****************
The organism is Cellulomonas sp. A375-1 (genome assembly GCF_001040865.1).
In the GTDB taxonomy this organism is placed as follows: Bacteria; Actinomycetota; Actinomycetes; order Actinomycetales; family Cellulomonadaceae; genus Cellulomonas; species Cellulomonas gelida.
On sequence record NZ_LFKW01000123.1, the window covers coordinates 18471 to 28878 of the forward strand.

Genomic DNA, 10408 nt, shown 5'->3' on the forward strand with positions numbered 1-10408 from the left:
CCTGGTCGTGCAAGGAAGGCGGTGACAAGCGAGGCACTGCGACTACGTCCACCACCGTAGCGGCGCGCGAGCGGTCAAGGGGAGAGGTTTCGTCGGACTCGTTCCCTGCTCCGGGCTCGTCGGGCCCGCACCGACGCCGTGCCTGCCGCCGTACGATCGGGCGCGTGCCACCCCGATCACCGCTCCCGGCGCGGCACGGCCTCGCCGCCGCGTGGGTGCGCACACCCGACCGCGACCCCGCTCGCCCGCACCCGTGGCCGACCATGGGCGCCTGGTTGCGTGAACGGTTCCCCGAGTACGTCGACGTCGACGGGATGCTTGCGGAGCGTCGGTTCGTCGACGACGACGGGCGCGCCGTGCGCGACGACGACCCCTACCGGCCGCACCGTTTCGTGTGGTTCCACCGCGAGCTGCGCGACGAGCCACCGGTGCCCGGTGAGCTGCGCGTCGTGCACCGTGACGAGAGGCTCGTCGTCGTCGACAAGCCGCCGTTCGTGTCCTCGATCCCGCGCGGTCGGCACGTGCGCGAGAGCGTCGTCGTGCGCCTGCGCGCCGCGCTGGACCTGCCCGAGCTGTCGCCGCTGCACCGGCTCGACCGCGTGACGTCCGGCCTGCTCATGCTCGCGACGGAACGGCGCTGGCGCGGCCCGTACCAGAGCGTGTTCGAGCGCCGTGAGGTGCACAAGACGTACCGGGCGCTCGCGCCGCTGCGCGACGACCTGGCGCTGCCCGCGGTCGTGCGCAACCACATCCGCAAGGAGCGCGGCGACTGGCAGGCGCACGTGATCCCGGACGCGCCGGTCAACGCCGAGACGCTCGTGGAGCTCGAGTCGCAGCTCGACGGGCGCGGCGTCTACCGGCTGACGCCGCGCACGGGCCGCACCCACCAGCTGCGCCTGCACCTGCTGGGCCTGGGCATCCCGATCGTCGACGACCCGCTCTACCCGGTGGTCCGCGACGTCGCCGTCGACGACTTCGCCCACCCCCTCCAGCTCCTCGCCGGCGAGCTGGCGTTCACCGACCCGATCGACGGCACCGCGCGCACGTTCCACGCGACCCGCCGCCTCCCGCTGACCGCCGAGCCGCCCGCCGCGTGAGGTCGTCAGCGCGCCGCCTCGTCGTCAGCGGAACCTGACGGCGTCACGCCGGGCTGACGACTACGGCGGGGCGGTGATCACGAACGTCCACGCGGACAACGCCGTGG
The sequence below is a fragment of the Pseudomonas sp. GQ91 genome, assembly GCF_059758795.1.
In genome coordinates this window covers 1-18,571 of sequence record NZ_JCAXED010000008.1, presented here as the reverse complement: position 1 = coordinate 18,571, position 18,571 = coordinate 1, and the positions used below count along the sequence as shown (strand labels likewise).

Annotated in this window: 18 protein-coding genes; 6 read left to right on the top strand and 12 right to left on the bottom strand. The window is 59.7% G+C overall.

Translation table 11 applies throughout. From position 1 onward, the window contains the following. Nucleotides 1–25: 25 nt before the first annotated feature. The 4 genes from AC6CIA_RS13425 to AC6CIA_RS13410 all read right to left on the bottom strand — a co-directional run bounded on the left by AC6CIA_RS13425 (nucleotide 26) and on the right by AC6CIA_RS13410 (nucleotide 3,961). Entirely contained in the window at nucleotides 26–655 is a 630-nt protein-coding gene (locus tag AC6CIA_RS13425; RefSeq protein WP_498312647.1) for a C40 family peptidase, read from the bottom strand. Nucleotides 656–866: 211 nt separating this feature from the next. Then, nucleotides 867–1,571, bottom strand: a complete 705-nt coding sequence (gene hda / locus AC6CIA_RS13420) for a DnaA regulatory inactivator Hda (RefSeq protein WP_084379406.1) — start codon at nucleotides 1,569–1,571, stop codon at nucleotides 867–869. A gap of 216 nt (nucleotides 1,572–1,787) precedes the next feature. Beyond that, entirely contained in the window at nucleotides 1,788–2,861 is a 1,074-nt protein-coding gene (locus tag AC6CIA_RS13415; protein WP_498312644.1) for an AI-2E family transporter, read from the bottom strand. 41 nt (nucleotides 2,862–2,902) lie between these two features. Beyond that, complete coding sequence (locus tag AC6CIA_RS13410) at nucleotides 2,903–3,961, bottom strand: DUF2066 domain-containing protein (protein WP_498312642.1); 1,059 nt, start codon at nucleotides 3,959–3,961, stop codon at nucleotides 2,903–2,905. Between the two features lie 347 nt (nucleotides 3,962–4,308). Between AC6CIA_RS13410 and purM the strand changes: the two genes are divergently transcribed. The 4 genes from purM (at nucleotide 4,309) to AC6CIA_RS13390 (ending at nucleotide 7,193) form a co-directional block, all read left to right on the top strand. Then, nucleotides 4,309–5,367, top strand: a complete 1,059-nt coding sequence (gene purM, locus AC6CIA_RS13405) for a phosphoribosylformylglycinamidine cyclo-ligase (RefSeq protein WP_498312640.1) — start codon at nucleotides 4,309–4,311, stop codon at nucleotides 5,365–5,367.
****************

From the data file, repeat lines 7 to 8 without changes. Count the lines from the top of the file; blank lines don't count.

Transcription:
In genome coordinates this window covers 1-18,571 of sequence record NZ_JCAXED010000008.1, presented here as the reverse complement: position 1 = coordinate 18,571, position 18,571 = coordinate 1, and the positions used below count along the sequence as shown (strand labels likewise).

Annotated in this window: 18 protein-coding genes; 6 read left to right on the top strand and 12 right to left on the bottom strand. The window is 59.7% G+C overall.